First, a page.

Mike Ribeiro has been given a second chance with the Nashville Predators, and the league is making sure he doesn’t forget it.
In a tell-all exposé with Sports Illustrated earlier last month, the 35-year-old center confessed to the problems he’s had since he was a junior hockey player; in a remarkable burst of honesty, the Quebec native gave the hockey world a deep look at what, exactly, had gone so wrong in his life. He mentioned the drugs, the way he treated his wife, and didn’t shy away from how far he’d fallen — in a world where we often try to make personal struggles more glamorous than they really are, Ribeiro was honest and open about exactly how ugly his life had become prior to his 45-day rehab stint this past summer.
The Nashville Predators made it abundantly clear that he’s on his last chance with their team, though — so the accusations of assault recently brought up against the veteran skater put the team in a position where they might have to follow through on their word.
While with the Arizona Coyotes, Ribeiro’s off-ice issues made their way into his game; the combination of his own ill-advised decisions and the way it affected his relationship with the team’s coaching staff (and, likely, his own teammates) saw a drop in production out of the forward worthy of the buyout he received. With Nashville, though, he’s back to his old form — and tearing up the league in a way that suggests a suspension will likely mean the team as a whole taking a hit for it. His thirteen goals and forty-one assists with the Predators show he’s an impact player on the team — no matter what his impact is on the ice, though, the team must decide whether the assault allegations warrant a suspension.
The assault itself is still a pending case, brought to the public eye by TMZ two days after the trade deadline when they broke the story of Ribeiro’s ex-nanny’s accusations. The former nanny worked for the Ribeiro’s back in 2012 when they lived in Dallas, Texas — the allegations fall around the time Ribeiro himself was between the Stars and the Washington Capitals — and include allusions to Mike sexually assaulting the nanny and his wife threatening the young woman.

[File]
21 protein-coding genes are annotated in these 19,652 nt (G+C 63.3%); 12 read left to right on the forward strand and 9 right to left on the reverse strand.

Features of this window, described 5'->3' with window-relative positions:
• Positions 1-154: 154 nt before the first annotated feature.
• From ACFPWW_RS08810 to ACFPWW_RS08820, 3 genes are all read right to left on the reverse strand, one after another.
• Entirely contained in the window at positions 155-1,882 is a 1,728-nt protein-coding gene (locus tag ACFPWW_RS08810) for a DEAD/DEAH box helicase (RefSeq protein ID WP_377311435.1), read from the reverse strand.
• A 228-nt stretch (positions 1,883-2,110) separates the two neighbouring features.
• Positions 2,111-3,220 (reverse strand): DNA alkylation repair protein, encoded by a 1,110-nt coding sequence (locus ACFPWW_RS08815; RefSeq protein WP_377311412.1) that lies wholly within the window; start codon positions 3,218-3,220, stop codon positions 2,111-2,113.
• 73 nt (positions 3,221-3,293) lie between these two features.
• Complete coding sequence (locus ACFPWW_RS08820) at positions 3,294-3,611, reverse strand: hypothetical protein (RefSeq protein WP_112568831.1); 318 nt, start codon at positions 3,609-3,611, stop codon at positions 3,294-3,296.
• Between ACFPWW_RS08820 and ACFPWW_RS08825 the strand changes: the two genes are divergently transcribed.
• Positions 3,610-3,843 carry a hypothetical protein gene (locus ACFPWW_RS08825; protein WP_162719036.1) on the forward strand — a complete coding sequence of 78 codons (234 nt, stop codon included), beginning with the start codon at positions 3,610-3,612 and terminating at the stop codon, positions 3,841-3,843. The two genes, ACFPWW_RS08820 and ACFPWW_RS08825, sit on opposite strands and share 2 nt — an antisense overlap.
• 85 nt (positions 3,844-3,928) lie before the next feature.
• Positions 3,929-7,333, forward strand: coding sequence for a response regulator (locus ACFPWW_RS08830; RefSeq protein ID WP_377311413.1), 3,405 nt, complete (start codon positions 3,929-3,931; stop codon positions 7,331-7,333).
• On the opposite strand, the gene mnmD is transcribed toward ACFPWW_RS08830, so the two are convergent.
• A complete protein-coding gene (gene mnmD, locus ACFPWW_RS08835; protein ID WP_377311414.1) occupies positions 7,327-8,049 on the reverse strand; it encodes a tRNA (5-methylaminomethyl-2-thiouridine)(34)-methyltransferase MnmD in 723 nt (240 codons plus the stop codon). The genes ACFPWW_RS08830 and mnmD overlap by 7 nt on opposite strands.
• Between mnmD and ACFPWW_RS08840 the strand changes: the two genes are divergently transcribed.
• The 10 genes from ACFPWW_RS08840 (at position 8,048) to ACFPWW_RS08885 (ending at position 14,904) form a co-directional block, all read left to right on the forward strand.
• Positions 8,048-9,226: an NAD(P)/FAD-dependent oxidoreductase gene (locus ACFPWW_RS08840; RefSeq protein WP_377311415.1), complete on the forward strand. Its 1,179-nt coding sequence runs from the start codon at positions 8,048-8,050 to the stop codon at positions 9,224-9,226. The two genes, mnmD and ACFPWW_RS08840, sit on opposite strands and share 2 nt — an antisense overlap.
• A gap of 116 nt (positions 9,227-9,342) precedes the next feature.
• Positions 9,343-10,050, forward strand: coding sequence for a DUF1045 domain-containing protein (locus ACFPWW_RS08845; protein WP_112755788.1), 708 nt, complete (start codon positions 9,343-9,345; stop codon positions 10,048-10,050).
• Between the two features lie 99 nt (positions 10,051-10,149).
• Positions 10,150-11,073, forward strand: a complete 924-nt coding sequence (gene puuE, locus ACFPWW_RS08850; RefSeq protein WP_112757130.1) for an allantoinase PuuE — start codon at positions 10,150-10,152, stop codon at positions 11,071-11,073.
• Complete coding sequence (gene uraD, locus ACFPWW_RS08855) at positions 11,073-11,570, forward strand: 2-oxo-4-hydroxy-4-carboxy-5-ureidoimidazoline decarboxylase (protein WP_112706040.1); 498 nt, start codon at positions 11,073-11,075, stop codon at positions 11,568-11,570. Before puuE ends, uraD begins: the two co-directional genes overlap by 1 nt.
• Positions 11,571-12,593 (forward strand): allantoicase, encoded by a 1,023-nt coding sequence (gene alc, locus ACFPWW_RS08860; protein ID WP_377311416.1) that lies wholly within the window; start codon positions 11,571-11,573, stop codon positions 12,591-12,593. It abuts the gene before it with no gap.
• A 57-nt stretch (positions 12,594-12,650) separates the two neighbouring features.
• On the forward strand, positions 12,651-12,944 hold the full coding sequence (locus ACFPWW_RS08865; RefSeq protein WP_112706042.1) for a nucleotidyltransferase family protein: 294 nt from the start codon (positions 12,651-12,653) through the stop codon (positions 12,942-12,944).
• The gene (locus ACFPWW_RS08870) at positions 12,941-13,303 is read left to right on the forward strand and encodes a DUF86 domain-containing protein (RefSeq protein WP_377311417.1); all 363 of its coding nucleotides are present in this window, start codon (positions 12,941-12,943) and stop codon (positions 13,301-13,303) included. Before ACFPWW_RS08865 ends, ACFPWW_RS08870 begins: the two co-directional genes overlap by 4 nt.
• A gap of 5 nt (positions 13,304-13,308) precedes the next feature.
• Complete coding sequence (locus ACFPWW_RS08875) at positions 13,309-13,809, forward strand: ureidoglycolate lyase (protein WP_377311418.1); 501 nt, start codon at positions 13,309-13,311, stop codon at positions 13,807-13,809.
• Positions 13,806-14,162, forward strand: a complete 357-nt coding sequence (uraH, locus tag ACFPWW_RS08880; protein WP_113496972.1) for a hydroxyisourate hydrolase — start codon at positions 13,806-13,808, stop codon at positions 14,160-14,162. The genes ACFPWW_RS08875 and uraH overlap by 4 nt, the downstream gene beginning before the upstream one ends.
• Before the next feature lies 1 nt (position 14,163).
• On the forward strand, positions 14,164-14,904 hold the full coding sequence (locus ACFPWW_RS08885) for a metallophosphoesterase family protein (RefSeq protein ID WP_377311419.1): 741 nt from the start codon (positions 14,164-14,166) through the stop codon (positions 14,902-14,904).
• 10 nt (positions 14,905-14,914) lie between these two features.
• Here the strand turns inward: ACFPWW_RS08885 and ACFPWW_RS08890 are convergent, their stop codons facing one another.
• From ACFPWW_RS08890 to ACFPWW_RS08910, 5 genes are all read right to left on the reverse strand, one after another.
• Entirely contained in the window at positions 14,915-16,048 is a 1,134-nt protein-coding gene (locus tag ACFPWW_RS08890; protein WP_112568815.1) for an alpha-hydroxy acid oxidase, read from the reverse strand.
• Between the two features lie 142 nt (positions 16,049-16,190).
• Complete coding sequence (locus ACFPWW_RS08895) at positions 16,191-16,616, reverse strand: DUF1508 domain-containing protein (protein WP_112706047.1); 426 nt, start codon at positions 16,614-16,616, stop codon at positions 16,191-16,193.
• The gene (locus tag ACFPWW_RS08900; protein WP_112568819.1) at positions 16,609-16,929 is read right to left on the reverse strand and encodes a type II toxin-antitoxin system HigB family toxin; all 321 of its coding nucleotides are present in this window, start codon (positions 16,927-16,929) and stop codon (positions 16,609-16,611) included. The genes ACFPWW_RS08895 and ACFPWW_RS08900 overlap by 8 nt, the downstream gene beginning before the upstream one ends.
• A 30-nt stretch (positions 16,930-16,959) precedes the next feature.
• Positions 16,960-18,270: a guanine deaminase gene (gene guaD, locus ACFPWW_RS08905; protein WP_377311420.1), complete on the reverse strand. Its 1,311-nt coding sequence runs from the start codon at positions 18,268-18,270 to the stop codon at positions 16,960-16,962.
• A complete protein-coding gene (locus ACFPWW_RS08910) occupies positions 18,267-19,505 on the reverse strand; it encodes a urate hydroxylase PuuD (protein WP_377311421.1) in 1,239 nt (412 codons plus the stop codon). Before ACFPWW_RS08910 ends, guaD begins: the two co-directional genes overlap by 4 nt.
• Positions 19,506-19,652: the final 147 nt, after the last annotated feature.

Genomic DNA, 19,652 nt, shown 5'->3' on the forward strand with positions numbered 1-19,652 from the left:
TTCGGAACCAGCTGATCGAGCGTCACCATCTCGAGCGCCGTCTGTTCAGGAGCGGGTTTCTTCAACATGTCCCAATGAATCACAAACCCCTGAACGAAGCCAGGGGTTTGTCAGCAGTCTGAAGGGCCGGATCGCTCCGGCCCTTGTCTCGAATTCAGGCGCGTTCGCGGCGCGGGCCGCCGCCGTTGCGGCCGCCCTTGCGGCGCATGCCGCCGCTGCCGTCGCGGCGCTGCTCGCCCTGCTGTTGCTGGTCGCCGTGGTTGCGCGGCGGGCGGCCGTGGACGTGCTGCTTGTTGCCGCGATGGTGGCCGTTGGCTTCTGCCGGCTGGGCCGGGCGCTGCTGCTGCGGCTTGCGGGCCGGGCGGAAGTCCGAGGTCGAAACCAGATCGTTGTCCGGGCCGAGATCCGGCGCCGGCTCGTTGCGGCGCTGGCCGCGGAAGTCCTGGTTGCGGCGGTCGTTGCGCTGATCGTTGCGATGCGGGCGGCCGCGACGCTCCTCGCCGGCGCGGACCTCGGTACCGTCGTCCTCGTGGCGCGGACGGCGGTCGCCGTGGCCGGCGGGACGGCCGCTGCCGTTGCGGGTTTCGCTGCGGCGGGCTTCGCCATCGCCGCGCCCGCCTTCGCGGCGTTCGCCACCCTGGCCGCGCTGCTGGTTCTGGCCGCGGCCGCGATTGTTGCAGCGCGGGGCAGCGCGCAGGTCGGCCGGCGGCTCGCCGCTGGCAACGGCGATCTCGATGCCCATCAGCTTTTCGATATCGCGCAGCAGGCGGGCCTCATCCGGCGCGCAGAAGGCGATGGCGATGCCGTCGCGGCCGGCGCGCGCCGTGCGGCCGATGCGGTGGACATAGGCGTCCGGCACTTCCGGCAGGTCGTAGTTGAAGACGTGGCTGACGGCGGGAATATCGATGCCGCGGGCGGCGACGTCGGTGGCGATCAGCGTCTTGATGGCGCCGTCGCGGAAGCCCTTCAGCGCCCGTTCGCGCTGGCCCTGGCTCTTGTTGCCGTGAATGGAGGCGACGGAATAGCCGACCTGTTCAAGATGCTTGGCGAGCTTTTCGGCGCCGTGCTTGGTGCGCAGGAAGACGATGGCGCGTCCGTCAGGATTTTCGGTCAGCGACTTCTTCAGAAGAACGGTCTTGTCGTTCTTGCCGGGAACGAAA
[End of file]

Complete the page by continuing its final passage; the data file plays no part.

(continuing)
The Predators have made it clear that they knew about the allegations when they signed the forward, only going as far as to say that they have been deemed ‘without merit’ by certain parties. Of course, none of the specifics of the case have been made public, and the victim has not been publicly identified.
If the Predators knew about the situation before they signed him, then this doesn’t break the agreement he made with the team to be clear and straight and he moved forward with the franchise; part of the condition behind his one-year contract with the team was that he avoid any incidents at all. One wrong move, and he’d be gone — that was made quite clear.
Although there’s an overwhelming consensus that the Voynov case is without any evidence suggesting that Voynov himself is NOT guilty, one of the mechanisms in place within the judicial system protects the accused from being deemed ‘more guilty’ during a trial. If the league is choosing to make an outward statement regarding sexual assault and domestic violence with the suspension of Voynov, it would seem the league needs to stand by that statement by applying their actions across the board. Under that argument, it would appear unfair for Ribeiro to not be suspended while his case is undergoing trial.
It’s a strange situation for the league to be in, but it holds the power to truly permit the NHL to take a strong stance against that kind of behavior — whether Ribeiro truly engaged in it or not.